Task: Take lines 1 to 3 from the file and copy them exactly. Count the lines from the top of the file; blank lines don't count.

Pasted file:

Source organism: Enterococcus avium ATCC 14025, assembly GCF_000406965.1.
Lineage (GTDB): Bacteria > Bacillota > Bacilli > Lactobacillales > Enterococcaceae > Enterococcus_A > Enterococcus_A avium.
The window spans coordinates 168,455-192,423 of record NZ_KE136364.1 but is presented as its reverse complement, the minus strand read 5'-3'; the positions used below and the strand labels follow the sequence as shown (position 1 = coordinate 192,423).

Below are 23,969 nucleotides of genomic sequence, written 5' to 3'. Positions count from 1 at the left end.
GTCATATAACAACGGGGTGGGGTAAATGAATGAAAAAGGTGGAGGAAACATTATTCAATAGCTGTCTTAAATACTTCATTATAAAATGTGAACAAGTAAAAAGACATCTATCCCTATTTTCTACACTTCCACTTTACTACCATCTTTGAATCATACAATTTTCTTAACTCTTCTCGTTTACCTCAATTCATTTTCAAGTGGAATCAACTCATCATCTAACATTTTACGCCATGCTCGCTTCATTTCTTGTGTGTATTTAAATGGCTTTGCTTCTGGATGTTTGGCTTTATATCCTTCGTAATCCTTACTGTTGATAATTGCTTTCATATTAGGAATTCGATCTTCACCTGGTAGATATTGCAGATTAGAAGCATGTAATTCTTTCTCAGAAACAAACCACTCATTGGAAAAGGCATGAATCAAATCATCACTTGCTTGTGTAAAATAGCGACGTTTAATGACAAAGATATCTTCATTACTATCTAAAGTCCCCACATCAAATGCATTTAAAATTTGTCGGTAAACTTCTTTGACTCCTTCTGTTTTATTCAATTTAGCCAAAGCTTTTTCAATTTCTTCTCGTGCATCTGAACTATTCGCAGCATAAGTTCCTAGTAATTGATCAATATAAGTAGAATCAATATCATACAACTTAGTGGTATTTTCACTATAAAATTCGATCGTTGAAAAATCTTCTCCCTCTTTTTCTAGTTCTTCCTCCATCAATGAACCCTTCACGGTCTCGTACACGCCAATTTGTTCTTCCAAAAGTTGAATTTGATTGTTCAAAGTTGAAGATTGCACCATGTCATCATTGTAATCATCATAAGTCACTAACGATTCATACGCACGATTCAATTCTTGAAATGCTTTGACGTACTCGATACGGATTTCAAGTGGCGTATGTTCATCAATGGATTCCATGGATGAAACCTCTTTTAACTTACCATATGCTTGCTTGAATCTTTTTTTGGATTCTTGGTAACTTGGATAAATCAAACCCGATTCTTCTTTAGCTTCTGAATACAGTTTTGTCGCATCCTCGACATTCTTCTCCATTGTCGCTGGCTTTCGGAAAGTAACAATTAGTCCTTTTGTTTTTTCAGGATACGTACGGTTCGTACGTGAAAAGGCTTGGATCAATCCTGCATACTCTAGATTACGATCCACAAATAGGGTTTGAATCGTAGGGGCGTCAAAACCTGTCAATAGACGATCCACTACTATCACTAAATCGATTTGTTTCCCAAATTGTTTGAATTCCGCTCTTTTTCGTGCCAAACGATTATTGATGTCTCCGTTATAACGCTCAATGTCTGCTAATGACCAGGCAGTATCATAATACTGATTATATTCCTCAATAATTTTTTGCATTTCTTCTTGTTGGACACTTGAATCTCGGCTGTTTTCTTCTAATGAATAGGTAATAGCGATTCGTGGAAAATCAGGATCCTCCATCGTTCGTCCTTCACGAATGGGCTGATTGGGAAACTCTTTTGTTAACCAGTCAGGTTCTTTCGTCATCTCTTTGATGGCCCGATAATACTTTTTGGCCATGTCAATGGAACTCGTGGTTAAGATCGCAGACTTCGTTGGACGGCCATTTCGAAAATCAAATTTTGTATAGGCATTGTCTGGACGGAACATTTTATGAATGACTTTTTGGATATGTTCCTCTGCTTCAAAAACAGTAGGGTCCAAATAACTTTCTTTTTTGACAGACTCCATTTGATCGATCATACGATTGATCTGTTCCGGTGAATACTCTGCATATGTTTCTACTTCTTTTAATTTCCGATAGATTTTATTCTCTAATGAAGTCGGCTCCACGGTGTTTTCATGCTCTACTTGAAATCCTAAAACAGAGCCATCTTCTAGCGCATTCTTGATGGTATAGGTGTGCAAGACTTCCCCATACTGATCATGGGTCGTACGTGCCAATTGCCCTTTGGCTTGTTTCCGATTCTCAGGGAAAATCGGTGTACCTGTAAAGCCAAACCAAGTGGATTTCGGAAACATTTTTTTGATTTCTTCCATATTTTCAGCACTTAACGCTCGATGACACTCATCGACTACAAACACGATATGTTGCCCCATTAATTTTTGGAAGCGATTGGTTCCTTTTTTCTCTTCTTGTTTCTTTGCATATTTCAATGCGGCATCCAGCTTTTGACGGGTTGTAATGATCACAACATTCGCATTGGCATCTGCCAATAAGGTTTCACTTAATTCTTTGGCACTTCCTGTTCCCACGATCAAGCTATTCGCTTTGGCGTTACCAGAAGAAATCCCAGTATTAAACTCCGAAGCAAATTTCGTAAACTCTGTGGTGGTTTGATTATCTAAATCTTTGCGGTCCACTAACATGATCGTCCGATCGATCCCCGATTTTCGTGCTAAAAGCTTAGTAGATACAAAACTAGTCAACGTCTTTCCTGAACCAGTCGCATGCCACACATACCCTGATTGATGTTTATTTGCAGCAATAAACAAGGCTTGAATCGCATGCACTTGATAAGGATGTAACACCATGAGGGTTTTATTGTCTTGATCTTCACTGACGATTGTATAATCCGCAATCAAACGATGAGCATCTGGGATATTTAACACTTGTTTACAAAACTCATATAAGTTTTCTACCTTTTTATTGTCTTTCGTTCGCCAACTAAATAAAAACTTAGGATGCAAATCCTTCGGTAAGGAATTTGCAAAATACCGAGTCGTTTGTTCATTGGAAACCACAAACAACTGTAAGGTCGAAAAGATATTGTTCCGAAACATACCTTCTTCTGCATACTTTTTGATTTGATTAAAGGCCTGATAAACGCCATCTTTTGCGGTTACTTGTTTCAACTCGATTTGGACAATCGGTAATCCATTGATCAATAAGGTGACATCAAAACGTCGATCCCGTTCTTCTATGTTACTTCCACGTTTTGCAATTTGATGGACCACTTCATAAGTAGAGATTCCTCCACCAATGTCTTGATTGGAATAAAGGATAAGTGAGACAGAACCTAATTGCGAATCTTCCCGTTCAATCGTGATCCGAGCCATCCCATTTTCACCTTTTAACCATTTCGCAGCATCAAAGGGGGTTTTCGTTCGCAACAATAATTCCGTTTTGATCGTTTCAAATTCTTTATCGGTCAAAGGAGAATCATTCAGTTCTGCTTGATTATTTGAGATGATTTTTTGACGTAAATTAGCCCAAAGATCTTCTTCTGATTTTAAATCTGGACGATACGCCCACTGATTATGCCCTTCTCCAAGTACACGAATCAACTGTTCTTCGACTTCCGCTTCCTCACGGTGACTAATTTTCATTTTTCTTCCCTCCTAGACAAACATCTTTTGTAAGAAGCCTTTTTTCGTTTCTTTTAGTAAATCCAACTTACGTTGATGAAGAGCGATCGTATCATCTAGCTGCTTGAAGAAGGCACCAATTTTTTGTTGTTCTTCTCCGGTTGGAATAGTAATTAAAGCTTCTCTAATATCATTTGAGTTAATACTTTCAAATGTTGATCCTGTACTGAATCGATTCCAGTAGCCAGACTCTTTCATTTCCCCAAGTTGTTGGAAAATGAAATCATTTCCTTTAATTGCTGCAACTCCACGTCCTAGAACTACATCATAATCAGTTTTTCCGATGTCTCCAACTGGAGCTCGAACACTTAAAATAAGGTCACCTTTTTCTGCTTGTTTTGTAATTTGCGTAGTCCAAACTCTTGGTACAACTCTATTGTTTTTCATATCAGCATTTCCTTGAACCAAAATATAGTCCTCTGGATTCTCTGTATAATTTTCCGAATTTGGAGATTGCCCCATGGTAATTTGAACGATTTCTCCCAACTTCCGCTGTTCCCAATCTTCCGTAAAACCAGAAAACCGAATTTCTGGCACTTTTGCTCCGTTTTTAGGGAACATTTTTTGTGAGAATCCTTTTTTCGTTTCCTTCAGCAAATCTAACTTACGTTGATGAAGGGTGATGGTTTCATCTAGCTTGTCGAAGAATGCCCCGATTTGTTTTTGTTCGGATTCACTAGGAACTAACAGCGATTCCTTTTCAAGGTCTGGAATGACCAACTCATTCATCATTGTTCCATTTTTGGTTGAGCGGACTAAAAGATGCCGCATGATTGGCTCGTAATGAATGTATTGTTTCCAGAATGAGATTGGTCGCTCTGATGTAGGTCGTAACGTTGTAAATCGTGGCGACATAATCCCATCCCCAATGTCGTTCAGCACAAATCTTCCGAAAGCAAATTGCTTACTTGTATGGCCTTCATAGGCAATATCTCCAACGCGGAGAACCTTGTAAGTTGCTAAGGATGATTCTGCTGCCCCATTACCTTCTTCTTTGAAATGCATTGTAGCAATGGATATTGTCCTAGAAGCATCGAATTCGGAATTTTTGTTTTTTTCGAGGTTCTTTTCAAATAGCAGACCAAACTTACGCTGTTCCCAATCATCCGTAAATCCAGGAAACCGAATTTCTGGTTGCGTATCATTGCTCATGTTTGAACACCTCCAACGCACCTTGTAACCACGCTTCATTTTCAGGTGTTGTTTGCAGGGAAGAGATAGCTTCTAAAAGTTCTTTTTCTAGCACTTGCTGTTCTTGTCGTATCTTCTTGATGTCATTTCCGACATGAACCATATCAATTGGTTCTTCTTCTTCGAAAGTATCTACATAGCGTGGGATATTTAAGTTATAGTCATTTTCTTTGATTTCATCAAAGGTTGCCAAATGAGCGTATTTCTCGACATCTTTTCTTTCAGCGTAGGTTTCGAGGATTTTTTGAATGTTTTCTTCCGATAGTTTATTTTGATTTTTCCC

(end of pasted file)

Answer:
Source organism: Enterococcus avium ATCC 14025, assembly GCF_000406965.1.
Lineage (GTDB): Bacteria > Bacillota > Bacilli > Lactobacillales > Enterococcaceae > Enterococcus_A > Enterococcus_A avium.
The window spans coordinates 168,455-192,423 of record NZ_KE136364.1 but is presented as its reverse complement, the minus strand read 5'-3'; the positions used below and the strand labels follow the sequence as shown (position 1 = coordinate 192,423).